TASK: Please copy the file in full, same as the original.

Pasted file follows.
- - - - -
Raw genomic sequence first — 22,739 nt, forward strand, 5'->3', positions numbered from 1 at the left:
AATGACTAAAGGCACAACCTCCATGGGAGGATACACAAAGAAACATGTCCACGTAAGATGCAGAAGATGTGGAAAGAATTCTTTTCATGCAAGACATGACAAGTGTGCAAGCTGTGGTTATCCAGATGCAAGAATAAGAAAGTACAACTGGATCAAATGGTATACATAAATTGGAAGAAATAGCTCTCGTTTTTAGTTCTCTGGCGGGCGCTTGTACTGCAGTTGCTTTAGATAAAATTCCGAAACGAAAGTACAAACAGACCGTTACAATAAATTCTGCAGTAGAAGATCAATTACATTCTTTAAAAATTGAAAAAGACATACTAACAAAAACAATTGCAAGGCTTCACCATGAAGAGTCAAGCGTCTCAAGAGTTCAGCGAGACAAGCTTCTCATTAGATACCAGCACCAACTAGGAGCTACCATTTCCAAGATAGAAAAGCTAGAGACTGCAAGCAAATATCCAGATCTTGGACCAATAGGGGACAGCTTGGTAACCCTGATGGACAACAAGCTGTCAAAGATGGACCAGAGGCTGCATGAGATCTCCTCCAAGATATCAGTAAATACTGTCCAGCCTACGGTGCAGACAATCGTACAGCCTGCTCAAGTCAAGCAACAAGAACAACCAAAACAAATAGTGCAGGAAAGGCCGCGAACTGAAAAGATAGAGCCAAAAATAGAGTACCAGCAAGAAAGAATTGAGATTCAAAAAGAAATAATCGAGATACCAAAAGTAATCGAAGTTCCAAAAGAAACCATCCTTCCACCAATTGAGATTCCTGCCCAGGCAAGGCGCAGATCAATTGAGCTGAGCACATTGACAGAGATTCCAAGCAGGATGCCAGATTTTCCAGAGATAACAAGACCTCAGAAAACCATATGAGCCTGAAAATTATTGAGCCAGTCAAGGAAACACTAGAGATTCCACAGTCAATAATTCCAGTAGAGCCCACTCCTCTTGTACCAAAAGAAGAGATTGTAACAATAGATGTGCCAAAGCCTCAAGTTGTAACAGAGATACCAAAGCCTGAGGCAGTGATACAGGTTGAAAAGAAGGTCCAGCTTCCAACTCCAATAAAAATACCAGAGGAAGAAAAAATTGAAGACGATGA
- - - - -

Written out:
Raw genomic sequence first — 22,739 nt, forward strand, 5'->3', positions numbered from 1 at the left:
AATGACTAAAGGCACAACCTCCATGGGAGGATACACAAAGAAACATGTCCACGTAAGATGCAGAAGATGTGGAAAGAATTCTTTTCATGCAAGACATGACAAGTGTGCAAGCTGTGGTTATCCAGATGCAAGAATAAGAAAGTACAACTGGATCAAATGGTATACATAAATTGGAAGAAATAGCTCTCGTTTTTAGTTCTCTGGCGGGCGCTTGTACTGCAGTTGCTTTAGATAAAATTCCGAAACGAAAGTACAAACAGACCGTTACAATAAATTCTGCAGTAGAAGATCAATTACATTCTTTAAAAATTGAAAAAGACATACTAACAAAAACAATTGCAAGGCTTCACCATGAAGAGTCAAGCGTCTCAAGAGTTCAGCGAGACAAGCTTCTCATTAGATACCAGCACCAACTAGGAGCTACCATTTCCAAGATAGAAAAGCTAGAGACTGCAAGCAAATATCCAGATCTTGGACCAATAGGGGACAGCTTGGTAACCCTGATGGACAACAAGCTGTCAAAGATGGACCAGAGGCTGCATGAGATCTCCTCCAAGATATCAGTAAATACTGTCCAGCCTACGGTGCAGACAATCGTACAGCCTGCTCAAGTCAAGCAACAAGAACAACCAAAACAAATAGTGCAGGAAAGGCCGCGAACTGAAAAGATAGAGCCAAAAATAGAGTACCAGCAAGAAAGAATTGAGATTCAAAAAGAAATAATCGAGATACCAAAAGTAATCGAAGTTCCAAAAGAAACCATCCTTCCACCAATTGAGATTCCTGCCCAGGCAAGGCGCAGATCAATTGAGCTGAGCACATTGACAGAGATTCCAAGCAGGATGCCAGATTTTCCAGAGATAACAAGACCTCAGAAAACCATATGAGCCTGAAAATTATTGAGCCAGTCAAGGAAACACTAGAGATTCCACAGTCAATAATTCCAGTAGAGCCCACTCCTCTTGTACCAAAAGAAGAGATTGTAACAATAGATGTGCCAAAGCCTCAAGTTGTAACAGAGATACCAAAGCCTGAGGCAGTGATACAGGTTGAAAAGAAGGTCCAGCTTCCAACTCCAATAAAAATACCAGAGGAAGAAAAAATTGAAGACGATGA